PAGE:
As advanced as display technology has become, reading text on a computer screen is a discomforting experience when compared to the printed page. When reading an on-screen document, the user is forced to maintain a relatively fixed position. Though laptop computers and wireless devices have alleviated this problem to some degree, the fact remains that nothing has replaced simple hard copy documents for sheer ease-of-use and readability.
An effective content strategy should incorporate provisions for printable documents. There are basically two options for providing the user with the capability to view documents offline:
PDF documents can be viewed and printed on any platform that has the Acrobat reader plug-in. It is a portable format; the user can save the document or share it with others. The free Acrobat Reader has a very large installed user base (with more than 300 million copies of the software distributed worldwide, according to Adobe) and it is a format that is becoming ubiquitous on the web. To improve usability, PDF files should always be recognizable as such (through labeling and/or an associated PDF icon). This will allow users to choose whether to save or open the PDF, rather than forcing them into an abrupt transition from an HTML page into a PDF file. Your company may want to consider a streamlined template created for various document types:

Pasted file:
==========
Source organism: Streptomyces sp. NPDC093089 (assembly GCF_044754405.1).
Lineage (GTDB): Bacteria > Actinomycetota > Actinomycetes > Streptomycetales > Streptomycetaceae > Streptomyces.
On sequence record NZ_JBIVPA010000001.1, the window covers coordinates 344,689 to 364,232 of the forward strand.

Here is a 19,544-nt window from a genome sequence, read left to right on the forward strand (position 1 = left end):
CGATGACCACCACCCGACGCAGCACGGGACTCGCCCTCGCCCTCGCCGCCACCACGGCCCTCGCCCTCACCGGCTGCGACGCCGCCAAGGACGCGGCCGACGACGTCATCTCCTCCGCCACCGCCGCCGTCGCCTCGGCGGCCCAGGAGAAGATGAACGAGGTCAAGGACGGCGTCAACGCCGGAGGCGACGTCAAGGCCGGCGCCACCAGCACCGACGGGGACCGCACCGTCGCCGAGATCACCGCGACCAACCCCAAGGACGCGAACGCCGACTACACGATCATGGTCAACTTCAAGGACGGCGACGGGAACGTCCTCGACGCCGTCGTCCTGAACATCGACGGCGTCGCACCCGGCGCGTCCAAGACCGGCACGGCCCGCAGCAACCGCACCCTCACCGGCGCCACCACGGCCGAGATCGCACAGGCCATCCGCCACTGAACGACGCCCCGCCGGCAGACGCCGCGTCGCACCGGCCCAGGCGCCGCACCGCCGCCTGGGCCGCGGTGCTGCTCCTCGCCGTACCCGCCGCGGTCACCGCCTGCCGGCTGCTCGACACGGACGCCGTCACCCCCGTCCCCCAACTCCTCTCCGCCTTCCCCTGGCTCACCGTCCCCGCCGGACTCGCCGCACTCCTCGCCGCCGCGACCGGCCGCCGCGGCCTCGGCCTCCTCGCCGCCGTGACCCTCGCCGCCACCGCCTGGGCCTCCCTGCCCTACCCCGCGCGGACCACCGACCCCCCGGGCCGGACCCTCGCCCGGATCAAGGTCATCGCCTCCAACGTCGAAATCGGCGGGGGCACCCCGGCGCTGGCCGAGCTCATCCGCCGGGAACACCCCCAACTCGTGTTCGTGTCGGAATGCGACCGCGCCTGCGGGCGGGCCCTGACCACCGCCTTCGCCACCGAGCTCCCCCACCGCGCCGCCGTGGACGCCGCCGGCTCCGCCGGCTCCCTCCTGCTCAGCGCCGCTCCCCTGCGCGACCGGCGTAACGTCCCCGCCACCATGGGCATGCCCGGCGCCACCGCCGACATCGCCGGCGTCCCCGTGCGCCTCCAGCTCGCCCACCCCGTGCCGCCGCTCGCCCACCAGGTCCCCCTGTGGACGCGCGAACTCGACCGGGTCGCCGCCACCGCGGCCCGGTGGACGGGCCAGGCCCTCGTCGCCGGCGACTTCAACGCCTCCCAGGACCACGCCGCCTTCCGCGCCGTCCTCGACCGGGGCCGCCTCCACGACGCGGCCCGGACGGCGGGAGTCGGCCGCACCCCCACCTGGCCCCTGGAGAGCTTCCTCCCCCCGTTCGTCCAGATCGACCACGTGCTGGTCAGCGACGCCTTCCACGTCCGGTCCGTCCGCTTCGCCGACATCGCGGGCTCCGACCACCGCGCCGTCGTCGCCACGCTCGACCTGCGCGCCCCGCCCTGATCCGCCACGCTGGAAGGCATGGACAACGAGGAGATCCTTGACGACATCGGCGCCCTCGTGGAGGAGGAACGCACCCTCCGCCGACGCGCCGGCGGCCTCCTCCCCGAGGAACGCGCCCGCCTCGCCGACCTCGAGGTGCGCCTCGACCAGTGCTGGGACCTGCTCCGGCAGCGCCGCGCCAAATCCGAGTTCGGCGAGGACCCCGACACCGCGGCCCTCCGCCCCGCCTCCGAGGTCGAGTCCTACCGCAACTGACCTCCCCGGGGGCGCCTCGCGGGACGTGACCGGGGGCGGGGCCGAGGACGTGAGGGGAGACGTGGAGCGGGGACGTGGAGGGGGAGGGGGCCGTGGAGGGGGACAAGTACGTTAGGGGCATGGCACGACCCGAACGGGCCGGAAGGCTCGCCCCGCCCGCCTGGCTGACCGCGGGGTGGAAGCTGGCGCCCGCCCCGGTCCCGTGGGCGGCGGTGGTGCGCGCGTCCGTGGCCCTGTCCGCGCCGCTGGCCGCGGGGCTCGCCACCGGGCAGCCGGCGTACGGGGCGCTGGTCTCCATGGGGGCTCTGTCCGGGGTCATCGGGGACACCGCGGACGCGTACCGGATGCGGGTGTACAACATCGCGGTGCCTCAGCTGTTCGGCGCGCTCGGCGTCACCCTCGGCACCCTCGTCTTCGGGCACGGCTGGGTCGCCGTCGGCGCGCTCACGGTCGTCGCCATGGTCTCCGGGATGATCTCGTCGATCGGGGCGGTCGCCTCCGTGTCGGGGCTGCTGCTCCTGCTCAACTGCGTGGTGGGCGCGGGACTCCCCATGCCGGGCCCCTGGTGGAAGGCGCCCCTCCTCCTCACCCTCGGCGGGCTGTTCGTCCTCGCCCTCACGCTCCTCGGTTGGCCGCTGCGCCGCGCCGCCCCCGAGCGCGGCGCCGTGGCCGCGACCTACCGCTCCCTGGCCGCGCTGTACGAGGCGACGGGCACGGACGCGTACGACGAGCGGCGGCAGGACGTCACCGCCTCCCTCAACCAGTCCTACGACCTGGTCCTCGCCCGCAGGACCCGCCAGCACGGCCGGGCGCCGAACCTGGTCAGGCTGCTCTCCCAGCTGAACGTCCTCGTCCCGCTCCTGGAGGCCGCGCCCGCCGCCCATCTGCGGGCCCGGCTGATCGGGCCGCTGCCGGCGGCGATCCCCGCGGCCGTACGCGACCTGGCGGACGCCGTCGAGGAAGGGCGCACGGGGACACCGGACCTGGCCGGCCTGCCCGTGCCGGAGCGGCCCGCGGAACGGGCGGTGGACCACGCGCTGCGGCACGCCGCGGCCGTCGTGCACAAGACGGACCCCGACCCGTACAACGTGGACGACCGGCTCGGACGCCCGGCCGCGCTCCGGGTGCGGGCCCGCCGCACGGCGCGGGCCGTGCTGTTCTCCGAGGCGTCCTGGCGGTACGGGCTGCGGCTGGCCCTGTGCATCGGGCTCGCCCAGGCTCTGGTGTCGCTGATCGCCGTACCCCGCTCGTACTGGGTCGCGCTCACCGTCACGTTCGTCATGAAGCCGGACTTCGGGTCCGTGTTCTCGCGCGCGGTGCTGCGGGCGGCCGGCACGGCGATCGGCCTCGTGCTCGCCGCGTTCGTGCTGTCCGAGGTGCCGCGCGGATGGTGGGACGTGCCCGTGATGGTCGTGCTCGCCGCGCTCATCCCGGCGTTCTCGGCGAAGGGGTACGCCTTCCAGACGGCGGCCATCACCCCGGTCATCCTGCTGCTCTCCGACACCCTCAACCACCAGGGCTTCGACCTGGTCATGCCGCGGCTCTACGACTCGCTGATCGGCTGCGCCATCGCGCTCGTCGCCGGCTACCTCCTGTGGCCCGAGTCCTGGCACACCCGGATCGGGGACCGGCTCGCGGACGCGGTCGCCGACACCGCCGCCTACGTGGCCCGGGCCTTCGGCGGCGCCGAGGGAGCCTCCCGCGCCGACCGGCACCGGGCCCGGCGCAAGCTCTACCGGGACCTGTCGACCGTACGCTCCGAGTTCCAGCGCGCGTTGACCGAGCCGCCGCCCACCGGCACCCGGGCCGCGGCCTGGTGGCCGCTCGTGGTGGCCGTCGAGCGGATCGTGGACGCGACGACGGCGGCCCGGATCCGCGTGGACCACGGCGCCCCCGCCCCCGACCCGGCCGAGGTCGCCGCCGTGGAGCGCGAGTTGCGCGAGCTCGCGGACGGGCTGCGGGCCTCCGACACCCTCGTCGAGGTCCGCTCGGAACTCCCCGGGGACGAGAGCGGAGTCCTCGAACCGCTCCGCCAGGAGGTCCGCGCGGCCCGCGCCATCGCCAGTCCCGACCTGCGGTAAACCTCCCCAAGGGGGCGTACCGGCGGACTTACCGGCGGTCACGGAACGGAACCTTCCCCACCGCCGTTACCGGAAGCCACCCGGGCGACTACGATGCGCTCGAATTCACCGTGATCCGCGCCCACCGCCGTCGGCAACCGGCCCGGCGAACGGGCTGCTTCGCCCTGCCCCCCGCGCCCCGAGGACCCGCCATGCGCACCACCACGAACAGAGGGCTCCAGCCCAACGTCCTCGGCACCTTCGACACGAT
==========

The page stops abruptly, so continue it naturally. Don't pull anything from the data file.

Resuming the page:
- Product Literature
- Case Studies
- White Papers
- Comparison Charts
- Press Releases
Customers will appreciate the consistency and efficiency of these documents, and are more apt to download, print, and share with others. An additional advantage is that visitors may be willing to provide their contact information and Opt-in in exchange for this information.
A print-friendly web page is generally an alternative version of the page with only minimal elements of the site “wrapper”, and a column width for the text that will fit horizontally on a single page when printed (setting the content to 100% of the user’s browser will effectively wrap the text to the appropriate width for printing). This function can typically be fulfilled through CSS markups which define the format of a printed page. A “Print this Page” button is not needed, but might serve to reinforce the visibility of this option.
Be prepared to speak to your company’s brand qualities and attributes. What are customer’s perceptions of your corporate brand? What is the ideal perception? How do you segment your customers? Are there any persona based customer profiles that describe your target audience? Discussing brand can become an all-consuming topic on its own. To facilitate the kick off meeting focus on addressing the following topics:
- Strengths and vulnerabilities
Brand heritage and organizational values